Revelation 13:11 and 19:20

What are the overall details of the False Prophet in the Book of Revelation as summarized by scholars and what are your recommendations for scholarly materials on this topic? I think that too much attention has been given to the Beast/Antichrist. The False Prophet is of central importance as much as the Beast in the End Times World Order.

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Revelation 13:11 and 19:20

Thanks for your question! For almost every question about the Book of Revelation, there are lots of different answers. So I wouldn’t want to generalize and say that there is widespread agreement on the question of the False Prophet. However, there are two trends in the scholarship that I would point you toward. One sees this figure (who is introduced as “another beast” in 13:11 before later being referred to as the false prophet in 19:20) as a parallel to the Jewish monster, Behemoth. Behemoth was well known in Jewish circles of the time as a beast from the land (see 13:11), paired with the beast from the sea, Leviathan (the first beast of 13:1 comes from the sea). In this reading, the author of Revelation draws on mythical creatures that represent opposition to God and God’s designs and brings those ideas into the world of his first century readers.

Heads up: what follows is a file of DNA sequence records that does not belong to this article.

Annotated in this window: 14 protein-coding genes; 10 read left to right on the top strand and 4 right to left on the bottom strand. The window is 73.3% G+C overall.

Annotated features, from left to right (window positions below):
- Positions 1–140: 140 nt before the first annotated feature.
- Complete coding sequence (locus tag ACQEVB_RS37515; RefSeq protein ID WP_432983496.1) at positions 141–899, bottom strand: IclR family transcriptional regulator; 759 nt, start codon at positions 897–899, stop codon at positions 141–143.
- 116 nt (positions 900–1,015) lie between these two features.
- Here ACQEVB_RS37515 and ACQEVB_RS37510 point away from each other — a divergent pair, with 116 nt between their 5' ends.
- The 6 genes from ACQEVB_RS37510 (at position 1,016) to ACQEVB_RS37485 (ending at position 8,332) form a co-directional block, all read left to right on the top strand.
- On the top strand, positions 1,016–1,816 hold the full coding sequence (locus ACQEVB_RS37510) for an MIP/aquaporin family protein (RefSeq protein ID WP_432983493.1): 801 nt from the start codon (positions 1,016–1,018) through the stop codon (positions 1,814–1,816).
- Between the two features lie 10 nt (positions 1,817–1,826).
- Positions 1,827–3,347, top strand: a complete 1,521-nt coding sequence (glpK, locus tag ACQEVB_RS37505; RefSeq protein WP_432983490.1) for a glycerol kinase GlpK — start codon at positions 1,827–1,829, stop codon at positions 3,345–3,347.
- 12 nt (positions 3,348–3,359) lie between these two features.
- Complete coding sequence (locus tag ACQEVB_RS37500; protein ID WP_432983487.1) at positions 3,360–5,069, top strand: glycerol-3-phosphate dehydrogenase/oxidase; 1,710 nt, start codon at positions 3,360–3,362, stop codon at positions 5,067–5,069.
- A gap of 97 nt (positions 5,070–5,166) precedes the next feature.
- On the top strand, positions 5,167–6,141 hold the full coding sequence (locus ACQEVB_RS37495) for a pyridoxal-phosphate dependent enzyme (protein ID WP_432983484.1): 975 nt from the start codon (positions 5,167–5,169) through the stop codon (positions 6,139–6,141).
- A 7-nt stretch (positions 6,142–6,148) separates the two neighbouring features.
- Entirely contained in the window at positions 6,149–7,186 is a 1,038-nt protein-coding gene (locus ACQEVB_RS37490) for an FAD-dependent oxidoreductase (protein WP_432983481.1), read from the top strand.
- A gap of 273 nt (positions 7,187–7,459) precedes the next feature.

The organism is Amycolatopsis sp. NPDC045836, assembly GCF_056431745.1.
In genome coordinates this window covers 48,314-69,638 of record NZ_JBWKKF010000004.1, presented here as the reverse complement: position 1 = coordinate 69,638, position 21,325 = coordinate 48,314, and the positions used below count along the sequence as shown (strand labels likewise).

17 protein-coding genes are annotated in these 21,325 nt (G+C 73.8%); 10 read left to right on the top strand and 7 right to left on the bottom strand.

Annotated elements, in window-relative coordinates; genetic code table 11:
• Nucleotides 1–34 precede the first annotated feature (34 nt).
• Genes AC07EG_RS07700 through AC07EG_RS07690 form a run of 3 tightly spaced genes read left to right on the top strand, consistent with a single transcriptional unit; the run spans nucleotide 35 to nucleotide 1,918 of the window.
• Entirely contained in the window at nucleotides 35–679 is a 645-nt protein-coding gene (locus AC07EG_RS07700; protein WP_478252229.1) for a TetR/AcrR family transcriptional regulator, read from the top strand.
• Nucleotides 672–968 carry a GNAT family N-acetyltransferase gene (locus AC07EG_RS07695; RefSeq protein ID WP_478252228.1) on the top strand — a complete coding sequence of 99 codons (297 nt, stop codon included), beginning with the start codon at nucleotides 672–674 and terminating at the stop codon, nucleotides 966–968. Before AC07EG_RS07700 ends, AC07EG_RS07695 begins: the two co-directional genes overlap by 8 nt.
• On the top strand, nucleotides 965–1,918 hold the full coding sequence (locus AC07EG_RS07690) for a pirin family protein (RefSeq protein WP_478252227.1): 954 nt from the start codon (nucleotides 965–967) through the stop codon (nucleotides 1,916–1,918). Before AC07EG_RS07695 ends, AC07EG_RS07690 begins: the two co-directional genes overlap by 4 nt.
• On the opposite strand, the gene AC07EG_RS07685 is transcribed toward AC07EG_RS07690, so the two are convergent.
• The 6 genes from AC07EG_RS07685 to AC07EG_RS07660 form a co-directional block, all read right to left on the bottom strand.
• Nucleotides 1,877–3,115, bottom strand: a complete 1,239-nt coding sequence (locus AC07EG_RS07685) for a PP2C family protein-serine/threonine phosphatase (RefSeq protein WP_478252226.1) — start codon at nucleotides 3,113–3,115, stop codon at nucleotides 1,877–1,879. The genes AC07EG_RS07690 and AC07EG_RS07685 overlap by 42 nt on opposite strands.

A second prominent reading understands the false prophet as a reference to worship of the emperor, which was common in Roman territories, including the cities of Asia Minor. The indication that the second beast makes people worship the first beast points in this direction. Christ-believers living in Asia Minor would have been familiar with the imperial cult and may have had questions about the extent to which they should avoid it. John’s message is very clear that this should be avoided because it aligns people with these beastly forces.

Neither of these views understands the language of Revelation as predicting a specific, future individual who inaugurates the Day of the Lord. Although many interpreters have taken that approach to Revelation, most scholars do not. Instead, Revelation is similar to other prophetic books of the Bible, which, although they may speak about the future, are largely concerned with the present of the author and his hearers. The prophet calls the people to account for their sins and gives them a divine view of their situation. Similarly, Revelation speaks of the end time, but calls people to live in ways that are faithful to God. The false prophet represents those cultural forces that beckon the faithful away from the path God wants them to walk. Even if we do not worship an emperor today, Christians today might see parallels in the kinds of social and political forces that seek to take God’s place in our lives, or deceive people into caring more about them than we do about God’s teachings.

Here’s just a few good scholarly books on these topics:
-David Aune, Revelation 6–16 (vol 2; Word Biblical Commentary; Nashville: Thomas Nelson Publishers, 1998, pp. 755-771.
-Richard Bauckham, The Climax of Prophecy: Studies in the Book of Revelation (Edinburgh: T&T Clark, 1993), chap. 11.
-Brian Blount, Revelation (New Testament Library; Louisville: Westminster John Knox Press, 2009), pp. 256-263.

Author: Susan E. Hylen




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